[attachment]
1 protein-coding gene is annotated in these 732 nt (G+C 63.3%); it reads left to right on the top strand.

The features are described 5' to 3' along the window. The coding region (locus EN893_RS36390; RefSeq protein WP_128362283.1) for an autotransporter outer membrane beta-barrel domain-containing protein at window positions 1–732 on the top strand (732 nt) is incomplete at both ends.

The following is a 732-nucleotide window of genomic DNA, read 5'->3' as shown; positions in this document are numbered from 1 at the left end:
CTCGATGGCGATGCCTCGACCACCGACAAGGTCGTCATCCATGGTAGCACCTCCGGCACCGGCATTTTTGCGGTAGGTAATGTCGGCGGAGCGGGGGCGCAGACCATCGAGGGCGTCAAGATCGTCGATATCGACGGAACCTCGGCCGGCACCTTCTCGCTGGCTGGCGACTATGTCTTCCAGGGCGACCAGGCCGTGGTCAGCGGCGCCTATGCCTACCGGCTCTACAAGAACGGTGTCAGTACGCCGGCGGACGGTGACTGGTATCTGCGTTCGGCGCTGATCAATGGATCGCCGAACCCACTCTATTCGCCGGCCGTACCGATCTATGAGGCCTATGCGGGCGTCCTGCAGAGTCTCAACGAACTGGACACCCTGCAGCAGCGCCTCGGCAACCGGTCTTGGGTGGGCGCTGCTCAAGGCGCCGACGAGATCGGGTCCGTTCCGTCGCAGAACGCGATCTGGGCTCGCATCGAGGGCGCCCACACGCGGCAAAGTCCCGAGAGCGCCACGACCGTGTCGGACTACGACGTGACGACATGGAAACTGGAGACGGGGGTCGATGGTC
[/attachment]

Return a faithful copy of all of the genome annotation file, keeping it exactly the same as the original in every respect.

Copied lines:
1 protein-coding gene is annotated in these 732 nt (G+C 63.3%); it reads left to right on the top strand.

The features are described 5' to 3' along the window. The coding region (locus EN893_RS36390; RefSeq protein WP_128362283.1) for an autotransporter outer membrane beta-barrel domain-containing protein at window positions 1–732 on the top strand (732 nt) is incomplete at both ends.

The following is a 732-nucleotide window of genomic DNA, read 5'->3' as shown; positions in this document are numbered from 1 at the left end:
CTCGATGGCGATGCCTCGACCACCGACAAGGTCGTCATCCATGGTAGCACCTCCGGCACCGGCATTTTTGCGGTAGGTAATGTCGGCGGAGCGGGGGCGCAGACCATCGAGGGCGTCAAGATCGTCGATATCGACGGAACCTCGGCCGGCACCTTCTCGCTGGCTGGCGACTATGTCTTCCAGGGCGACCAGGCCGTGGTCAGCGGCGCCTATGCCTACCGGCTCTACAAGAACGGTGTCAGTACGCCGGCGGACGGTGACTGGTATCTGCGTTCGGCGCTGATCAATGGATCGCCGAACCCACTCTATTCGCCGGCCGTACCGATCTATGAGGCCTATGCGGGCGTCCTGCAGAGTCTCAACGAACTGGACACCCTGCAGCAGCGCCTCGGCAACCGGTCTTGGGTGGGCGCTGCTCAAGGCGCCGACGAGATCGGGTCCGTTCCGTCGCAGAACGCGATCTGGGCTCGCATCGAGGGCGCCCACACGCGGCAAAGTCCCGAGAGCGCCACGACCGTGTCGGACTACGACGTGACGACATGGAAACTGGAGACGGGGGTCGATGGTC